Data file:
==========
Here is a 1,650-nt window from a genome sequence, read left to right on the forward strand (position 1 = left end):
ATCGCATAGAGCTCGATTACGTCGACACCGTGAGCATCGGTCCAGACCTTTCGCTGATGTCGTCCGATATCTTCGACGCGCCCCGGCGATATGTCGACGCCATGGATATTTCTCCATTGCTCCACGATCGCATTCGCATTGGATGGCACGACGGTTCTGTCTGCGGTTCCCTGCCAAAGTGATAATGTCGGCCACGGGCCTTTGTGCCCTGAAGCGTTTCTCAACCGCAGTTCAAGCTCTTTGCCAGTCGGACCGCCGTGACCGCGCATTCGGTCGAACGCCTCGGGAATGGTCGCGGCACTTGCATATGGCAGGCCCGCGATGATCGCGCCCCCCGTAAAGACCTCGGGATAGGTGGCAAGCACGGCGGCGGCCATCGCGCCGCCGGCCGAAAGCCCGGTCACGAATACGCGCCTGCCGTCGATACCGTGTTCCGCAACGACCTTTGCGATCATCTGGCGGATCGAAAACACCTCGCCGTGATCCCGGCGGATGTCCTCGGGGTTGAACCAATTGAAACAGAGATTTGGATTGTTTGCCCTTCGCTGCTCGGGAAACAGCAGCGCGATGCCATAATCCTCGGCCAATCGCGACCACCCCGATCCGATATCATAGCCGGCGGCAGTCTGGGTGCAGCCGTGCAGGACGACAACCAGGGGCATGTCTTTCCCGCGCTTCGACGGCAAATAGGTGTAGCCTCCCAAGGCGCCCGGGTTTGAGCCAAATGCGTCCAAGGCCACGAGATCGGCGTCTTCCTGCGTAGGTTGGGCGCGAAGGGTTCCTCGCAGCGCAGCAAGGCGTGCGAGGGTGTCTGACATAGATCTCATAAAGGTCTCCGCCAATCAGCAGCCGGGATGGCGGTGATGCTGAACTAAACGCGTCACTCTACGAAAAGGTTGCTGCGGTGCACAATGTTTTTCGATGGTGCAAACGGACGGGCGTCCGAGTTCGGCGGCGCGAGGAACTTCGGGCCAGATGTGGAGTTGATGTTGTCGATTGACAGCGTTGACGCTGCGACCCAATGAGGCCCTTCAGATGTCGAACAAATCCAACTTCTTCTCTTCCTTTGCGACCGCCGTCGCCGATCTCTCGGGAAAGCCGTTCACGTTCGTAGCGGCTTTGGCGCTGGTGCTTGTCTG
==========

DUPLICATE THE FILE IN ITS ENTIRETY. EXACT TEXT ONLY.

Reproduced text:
Here is a 1,650-nt window from a genome sequence, read left to right on the forward strand (position 1 = left end):
ATCGCATAGAGCTCGATTACGTCGACACCGTGAGCATCGGTCCAGACCTTTCGCTGATGTCGTCCGATATCTTCGACGCGCCCCGGCGATATGTCGACGCCATGGATATTTCTCCATTGCTCCACGATCGCATTCGCATTGGATGGCACGACGGTTCTGTCTGCGGTTCCCTGCCAAAGTGATAATGTCGGCCACGGGCCTTTGTGCCCTGAAGCGTTTCTCAACCGCAGTTCAAGCTCTTTGCCAGTCGGACCGCCGTGACCGCGCATTCGGTCGAACGCCTCGGGAATGGTCGCGGCACTTGCATATGGCAGGCCCGCGATGATCGCGCCCCCCGTAAAGACCTCGGGATAGGTGGCAAGCACGGCGGCGGCCATCGCGCCGCCGGCCGAAAGCCCGGTCACGAATACGCGCCTGCCGTCGATACCGTGTTCCGCAACGACCTTTGCGATCATCTGGCGGATCGAAAACACCTCGCCGTGATCCCGGCGGATGTCCTCGGGGTTGAACCAATTGAAACAGAGATTTGGATTGTTTGCCCTTCGCTGCTCGGGAAACAGCAGCGCGATGCCATAATCCTCGGCCAATCGCGACCACCCCGATCCGATATCATAGCCGGCGGCAGTCTGGGTGCAGCCGTGCAGGACGACAACCAGGGGCATGTCTTTCCCGCGCTTCGACGGCAAATAGGTGTAGCCTCCCAAGGCGCCCGGGTTTGAGCCAAATGCGTCCAAGGCCACGAGATCGGCGTCTTCCTGCGTAGGTTGGGCGCGAAGGGTTCCTCGCAGCGCAGCAAGGCGTGCGAGGGTGTCTGACATAGATCTCATAAAGGTCTCCGCCAATCAGCAGCCGGGATGGCGGTGATGCTGAACTAAACGCGTCACTCTACGAAAAGGTTGCTGCGGTGCACAATGTTTTTCGATGGTGCAAACGGACGGGCGTCCGAGTTCGGCGGCGCGAGGAACTTCGGGCCAGATGTGGAGTTGATGTTGTCGATTGACAGCGTTGACGCTGCGACCCAATGAGGCCCTTCAGATGTCGAACAAATCCAACTTCTTCTCTTCCTTTGCGACCGCCGTCGCCGATCTCTCGGGAAAGCCGTTCACGTTCGTAGCGGCTTTGGCGCTGGTGCTTGTCTG